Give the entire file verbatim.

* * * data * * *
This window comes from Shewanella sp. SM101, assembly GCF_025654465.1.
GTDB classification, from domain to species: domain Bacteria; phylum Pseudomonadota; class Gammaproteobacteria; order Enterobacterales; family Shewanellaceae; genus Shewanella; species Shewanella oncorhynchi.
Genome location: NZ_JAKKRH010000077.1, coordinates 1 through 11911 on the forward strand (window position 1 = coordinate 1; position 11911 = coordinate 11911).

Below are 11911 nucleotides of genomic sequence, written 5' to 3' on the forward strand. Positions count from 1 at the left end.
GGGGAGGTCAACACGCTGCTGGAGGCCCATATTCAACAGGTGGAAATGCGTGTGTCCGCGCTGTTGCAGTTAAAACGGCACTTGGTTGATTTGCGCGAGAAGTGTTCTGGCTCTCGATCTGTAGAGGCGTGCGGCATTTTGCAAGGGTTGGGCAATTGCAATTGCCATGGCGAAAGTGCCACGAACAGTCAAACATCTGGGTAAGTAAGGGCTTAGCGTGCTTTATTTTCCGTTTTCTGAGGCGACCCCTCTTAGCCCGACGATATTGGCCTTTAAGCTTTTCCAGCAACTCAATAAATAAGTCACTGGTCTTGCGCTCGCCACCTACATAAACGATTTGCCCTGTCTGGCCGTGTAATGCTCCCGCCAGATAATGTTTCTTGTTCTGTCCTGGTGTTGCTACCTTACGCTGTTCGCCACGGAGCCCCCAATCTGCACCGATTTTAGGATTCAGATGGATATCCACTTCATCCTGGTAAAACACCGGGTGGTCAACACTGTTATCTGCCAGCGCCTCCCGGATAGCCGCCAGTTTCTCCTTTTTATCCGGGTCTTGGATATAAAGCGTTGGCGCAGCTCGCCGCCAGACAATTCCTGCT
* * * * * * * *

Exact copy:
This window comes from Shewanella sp. SM101, assembly GCF_025654465.1.
GTDB classification, from domain to species: domain Bacteria; phylum Pseudomonadota; class Gammaproteobacteria; order Enterobacterales; family Shewanellaceae; genus Shewanella; species Shewanella oncorhynchi.
Genome location: NZ_JAKKRH010000077.1, coordinates 1 through 11911 on the forward strand (window position 1 = coordinate 1; position 11911 = coordinate 11911).

Below are 11911 nucleotides of genomic sequence, written 5' to 3' on the forward strand. Positions count from 1 at the left end.
GGGGAGGTCAACACGCTGCTGGAGGCCCATATTCAACAGGTGGAAATGCGTGTGTCCGCGCTGTTGCAGTTAAAACGGCACTTGGTTGATTTGCGCGAGAAGTGTTCTGGCTCTCGATCTGTAGAGGCGTGCGGCATTTTGCAAGGGTTGGGCAATTGCAATTGCCATGGCGAAAGTGCCACGAACAGTCAAACATCTGGGTAAGTAAGGGCTTAGCGTGCTTTATTTTCCGTTTTCTGAGGCGACCCCTCTTAGCCCGACGATATTGGCCTTTAAGCTTTTCCAGCAACTCAATAAATAAGTCACTGGTCTTGCGCTCGCCACCTACATAAACGATTTGCCCTGTCTGGCCGTGTAATGCTCCCGCCAGATAATGTTTCTTGTTCTGTCCTGGTGTTGCTACCTTACGCTGTTCGCCACGGAGCCCCCAATCTGCACCGATTTTAGGATTCAGATGGATATCCACTTCATCCTGGTAAAACACCGGGTGGTCAACACTGTTATCTGCCAGCGCCTCCCGGATAGCCGCCAGTTTCTCCTTTTTATCCGGGTCTTGGATATAAAGCGTTGGCGCAGCTCGCCGCCAGACAATTCCTGCT